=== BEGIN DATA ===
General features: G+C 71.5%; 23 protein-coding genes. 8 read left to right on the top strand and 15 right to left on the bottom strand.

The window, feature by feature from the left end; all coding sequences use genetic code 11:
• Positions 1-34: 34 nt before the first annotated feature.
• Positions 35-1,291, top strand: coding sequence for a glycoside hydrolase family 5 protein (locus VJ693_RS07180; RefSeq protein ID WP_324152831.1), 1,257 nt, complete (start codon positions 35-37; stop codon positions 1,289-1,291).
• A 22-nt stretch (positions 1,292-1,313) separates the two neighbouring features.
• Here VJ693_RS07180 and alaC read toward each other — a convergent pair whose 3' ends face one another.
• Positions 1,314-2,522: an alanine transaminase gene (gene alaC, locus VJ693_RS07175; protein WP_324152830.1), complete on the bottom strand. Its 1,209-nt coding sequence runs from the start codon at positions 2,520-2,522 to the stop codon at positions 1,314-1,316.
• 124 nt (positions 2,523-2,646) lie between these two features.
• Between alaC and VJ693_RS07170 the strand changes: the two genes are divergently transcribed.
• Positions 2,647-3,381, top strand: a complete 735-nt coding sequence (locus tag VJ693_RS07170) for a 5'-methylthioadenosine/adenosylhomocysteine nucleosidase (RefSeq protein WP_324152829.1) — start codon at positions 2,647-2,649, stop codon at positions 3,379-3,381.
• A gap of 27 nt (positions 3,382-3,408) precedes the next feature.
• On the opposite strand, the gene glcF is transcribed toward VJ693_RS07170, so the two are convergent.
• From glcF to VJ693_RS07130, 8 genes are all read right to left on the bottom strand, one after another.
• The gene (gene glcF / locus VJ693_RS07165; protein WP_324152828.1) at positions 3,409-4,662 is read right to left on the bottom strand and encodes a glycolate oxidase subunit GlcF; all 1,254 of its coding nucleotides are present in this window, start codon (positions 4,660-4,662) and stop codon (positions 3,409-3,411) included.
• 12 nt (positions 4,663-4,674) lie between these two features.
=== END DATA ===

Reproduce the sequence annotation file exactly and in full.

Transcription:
General features: G+C 71.5%; 23 protein-coding genes. 8 read left to right on the top strand and 15 right to left on the bottom strand.

The window, feature by feature from the left end; all coding sequences use genetic code 11:
• Positions 1-34: 34 nt before the first annotated feature.
• Positions 35-1,291, top strand: coding sequence for a glycoside hydrolase family 5 protein (locus VJ693_RS07180; RefSeq protein ID WP_324152831.1), 1,257 nt, complete (start codon positions 35-37; stop codon positions 1,289-1,291).
• A 22-nt stretch (positions 1,292-1,313) separates the two neighbouring features.
• Here VJ693_RS07180 and alaC read toward each other — a convergent pair whose 3' ends face one another.
• Positions 1,314-2,522: an alanine transaminase gene (gene alaC, locus VJ693_RS07175; protein WP_324152830.1), complete on the bottom strand. Its 1,209-nt coding sequence runs from the start codon at positions 2,520-2,522 to the stop codon at positions 1,314-1,316.
• 124 nt (positions 2,523-2,646) lie between these two features.
• Between alaC and VJ693_RS07170 the strand changes: the two genes are divergently transcribed.
• Positions 2,647-3,381, top strand: a complete 735-nt coding sequence (locus tag VJ693_RS07170) for a 5'-methylthioadenosine/adenosylhomocysteine nucleosidase (RefSeq protein WP_324152829.1) — start codon at positions 2,647-2,649, stop codon at positions 3,379-3,381.
• A gap of 27 nt (positions 3,382-3,408) precedes the next feature.
• On the opposite strand, the gene glcF is transcribed toward VJ693_RS07170, so the two are convergent.
• From glcF to VJ693_RS07130, 8 genes are all read right to left on the bottom strand, one after another.
• The gene (gene glcF / locus VJ693_RS07165; protein WP_324152828.1) at positions 3,409-4,662 is read right to left on the bottom strand and encodes a glycolate oxidase subunit GlcF; all 1,254 of its coding nucleotides are present in this window, start codon (positions 4,660-4,662) and stop codon (positions 3,409-3,411) included.
• 12 nt (positions 4,663-4,674) lie between these two features.